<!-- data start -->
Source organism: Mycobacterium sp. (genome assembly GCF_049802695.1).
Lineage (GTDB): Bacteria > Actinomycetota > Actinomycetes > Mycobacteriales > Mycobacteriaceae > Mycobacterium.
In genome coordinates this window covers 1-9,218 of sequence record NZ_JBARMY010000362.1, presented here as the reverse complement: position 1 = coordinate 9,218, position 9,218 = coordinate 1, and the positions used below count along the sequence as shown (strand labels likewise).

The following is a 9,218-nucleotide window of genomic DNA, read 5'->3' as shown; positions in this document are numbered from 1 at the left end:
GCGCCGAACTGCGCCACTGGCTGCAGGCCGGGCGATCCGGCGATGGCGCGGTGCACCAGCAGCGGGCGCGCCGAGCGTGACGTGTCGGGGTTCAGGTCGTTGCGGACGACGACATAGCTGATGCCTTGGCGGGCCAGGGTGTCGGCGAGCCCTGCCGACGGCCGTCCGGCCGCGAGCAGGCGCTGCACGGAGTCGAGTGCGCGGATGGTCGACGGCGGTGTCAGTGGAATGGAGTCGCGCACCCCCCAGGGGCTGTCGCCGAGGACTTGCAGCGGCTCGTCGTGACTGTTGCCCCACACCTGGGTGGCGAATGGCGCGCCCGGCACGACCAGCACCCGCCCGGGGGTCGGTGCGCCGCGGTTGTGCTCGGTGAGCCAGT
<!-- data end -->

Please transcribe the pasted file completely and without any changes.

Source organism: Mycobacterium sp. (genome assembly GCF_049802695.1).
Lineage (GTDB): Bacteria > Actinomycetota > Actinomycetes > Mycobacteriales > Mycobacteriaceae > Mycobacterium.
In genome coordinates this window covers 1-9,218 of sequence record NZ_JBARMY010000362.1, presented here as the reverse complement: position 1 = coordinate 9,218, position 9,218 = coordinate 1, and the positions used below count along the sequence as shown (strand labels likewise).

The following is a 9,218-nucleotide window of genomic DNA, read 5'->3' as shown; positions in this document are numbered from 1 at the left end:
GCGCCGAACTGCGCCACTGGCTGCAGGCCGGGCGATCCGGCGATGGCGCGGTGCACCAGCAGCGGGCGCGCCGAGCGTGACGTGTCGGGGTTCAGGTCGTTGCGGACGACGACATAGCTGATGCCTTGGCGGGCCAGGGTGTCGGCGAGCCCTGCCGACGGCCGTCCGGCCGCGAGCAGGCGCTGCACGGAGTCGAGTGCGCGGATGGTCGACGGCGGTGTCAGTGGAATGGAGTCGCGCACCCCCCAGGGGCTGTCGCCGAGGACTTGCAGCGGCTCGTCGTGACTGTTGCCCCACACCTGGGTGGCGAATGGCGCGCCCGGCACGACCAGCACCCGCCCGGGGGTCGGTGCGCCGCGGTTGTGCTCGGTGAGCCAGT